CHICAGO, IL--(Marketwired - Apr 2, 2014) - Mondelēz International Chairman and CEO Irene Rosenfeld told a gathering of North American Reform rabbis how Judaism guides her professional life and leadership of one of the world's largest food and beverage companies. Mondelēz International is the $35 billion global snacking powerhouse launched following Rosenfeld's strategic decision to spin-off the company's North American grocery operations (Kraft Foods Group) in October 2012.
Rosenfeld said that three Jewish precepts, in particular, inform her professional philosophy: They include the ethos of living a clean life; the imperative to follow the Golden Rule; and the Jewish obligation to practice Tikkun Olam, Hebrew for "repairing the world."
Rosenfeld addressed the 125th annual Convention of the Central Conference of American Rabbis (CCAR) in Chicago. The CCAR is the world's largest group of Jewish clergy, with over 2,000 member rabbis.
"My husband Richard and I attend Friday night services whenever I'm in town," said Rosenfeld, who belongs to North Shore Congregation Israel in Glencoe, Ill. "Shabbat continues to be for me and my family a wonderful respite from the hectic pace of the week."
In explaining Judaism's role in her business life, Rosenfeld described the multifaceted nature of its values:
- She said that "living a clean life" allowed her to withstand the intense personal scrutiny of regulators, shareholder activists and paparazzi during Kraft's acquisition of Cadbury in 2009: "The UK media went to incredible lengths to dig up dirt on the person who was trying to acquire their beloved brands, but fortunately they didn't come up with anything scandalous, because I have led a clean life," she said.
- The Golden Rule, overlooked by "a few bad Jewish apples" like Bernie Madoff, has taught her the importance of respect in business, she said. "Being successful does not require you to have a mean-spirited nickname. Nice guys -- and gals -- can finish first, if you simply treat others the way you would want to be treated." She said she always applies the Golden Rule in sensitive business situations, like acquisitions and consolidations.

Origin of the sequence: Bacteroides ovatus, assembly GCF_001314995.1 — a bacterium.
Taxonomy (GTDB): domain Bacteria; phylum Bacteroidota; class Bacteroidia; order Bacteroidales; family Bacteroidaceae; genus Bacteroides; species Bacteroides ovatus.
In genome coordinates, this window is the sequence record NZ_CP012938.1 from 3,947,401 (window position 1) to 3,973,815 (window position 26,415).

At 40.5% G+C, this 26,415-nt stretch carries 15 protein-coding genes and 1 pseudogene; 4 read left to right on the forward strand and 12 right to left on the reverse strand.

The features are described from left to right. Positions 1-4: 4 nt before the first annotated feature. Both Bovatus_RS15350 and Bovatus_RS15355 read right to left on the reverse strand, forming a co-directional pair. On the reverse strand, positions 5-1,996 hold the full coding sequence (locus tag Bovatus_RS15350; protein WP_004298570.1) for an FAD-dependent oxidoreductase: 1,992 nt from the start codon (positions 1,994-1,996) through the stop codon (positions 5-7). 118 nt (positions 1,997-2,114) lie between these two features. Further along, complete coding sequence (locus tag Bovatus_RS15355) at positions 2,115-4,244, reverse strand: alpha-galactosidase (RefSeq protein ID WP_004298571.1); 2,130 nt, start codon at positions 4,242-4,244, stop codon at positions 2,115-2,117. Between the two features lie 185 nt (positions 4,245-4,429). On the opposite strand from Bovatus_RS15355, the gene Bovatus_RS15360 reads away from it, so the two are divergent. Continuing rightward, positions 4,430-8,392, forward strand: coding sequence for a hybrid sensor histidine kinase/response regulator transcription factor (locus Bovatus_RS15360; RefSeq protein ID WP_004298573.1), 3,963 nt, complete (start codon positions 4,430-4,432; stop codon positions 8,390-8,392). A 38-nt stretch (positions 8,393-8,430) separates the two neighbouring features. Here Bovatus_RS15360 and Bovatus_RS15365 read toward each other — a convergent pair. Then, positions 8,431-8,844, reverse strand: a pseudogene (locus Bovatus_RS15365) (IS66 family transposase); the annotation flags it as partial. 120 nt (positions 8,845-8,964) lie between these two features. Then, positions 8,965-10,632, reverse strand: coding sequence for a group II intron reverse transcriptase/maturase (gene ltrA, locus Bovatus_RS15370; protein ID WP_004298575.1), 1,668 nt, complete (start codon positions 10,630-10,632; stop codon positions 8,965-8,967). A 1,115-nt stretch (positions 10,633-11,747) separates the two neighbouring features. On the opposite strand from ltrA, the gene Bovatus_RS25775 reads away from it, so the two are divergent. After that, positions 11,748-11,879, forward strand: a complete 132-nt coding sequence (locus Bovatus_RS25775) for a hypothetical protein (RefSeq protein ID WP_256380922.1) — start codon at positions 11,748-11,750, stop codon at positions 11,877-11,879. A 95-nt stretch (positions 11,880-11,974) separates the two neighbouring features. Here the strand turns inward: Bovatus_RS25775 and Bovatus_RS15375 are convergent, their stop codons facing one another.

- Tikkun Olam, the Jewish obligation to care for the world and its inhabitants, informs not only Rosenfeld's personal life, but also her strategic decision-making when it comes to Mondelēz International, she said. "Protecting the well-being of our planet and its people is one of the five strategic pillars fueling our growth, and we've committed $400 million over 10 years to Cocoa Life, a massive cocoa sustainability effort. Together with our partners, we're helping hundreds of thousands of farmers in Ghana, Ivory Coast, the Dominican Republic, Indonesia, and other developing countries improve farming practices and earn higher incomes. Our efforts to protect the well-being of our planet are not only good for business, but they're also good for our souls."
For more information about the CCAR Convention, please contact Eric Mosher of Sommerfield Communications at (212) 255-8386 or Eric@sommerfield.com.
The Central Conference of American Rabbis, founded in 1889, is the oldest and largest rabbinic organization in North America. As the professional organization for Reform Rabbis of North America, the CCAR projects a powerful voice in the religious life of the American and international Jewish communities. Since its establishment, the CCAR has a rich history of giving professional and personal support to Reform rabbis, providing them with opportunities for study, professional development and spiritual growth beginning while they are still in seminary, through mid-careers, and into retirement. The CCAR is uniquely positioned to meet the ongoing needs of its nearly 2,000 member rabbis (virtually the entire Reform rabbinate) and the entire Reform Jewish community. For more information please visit the CCAR's website at http://ccarnet.org/.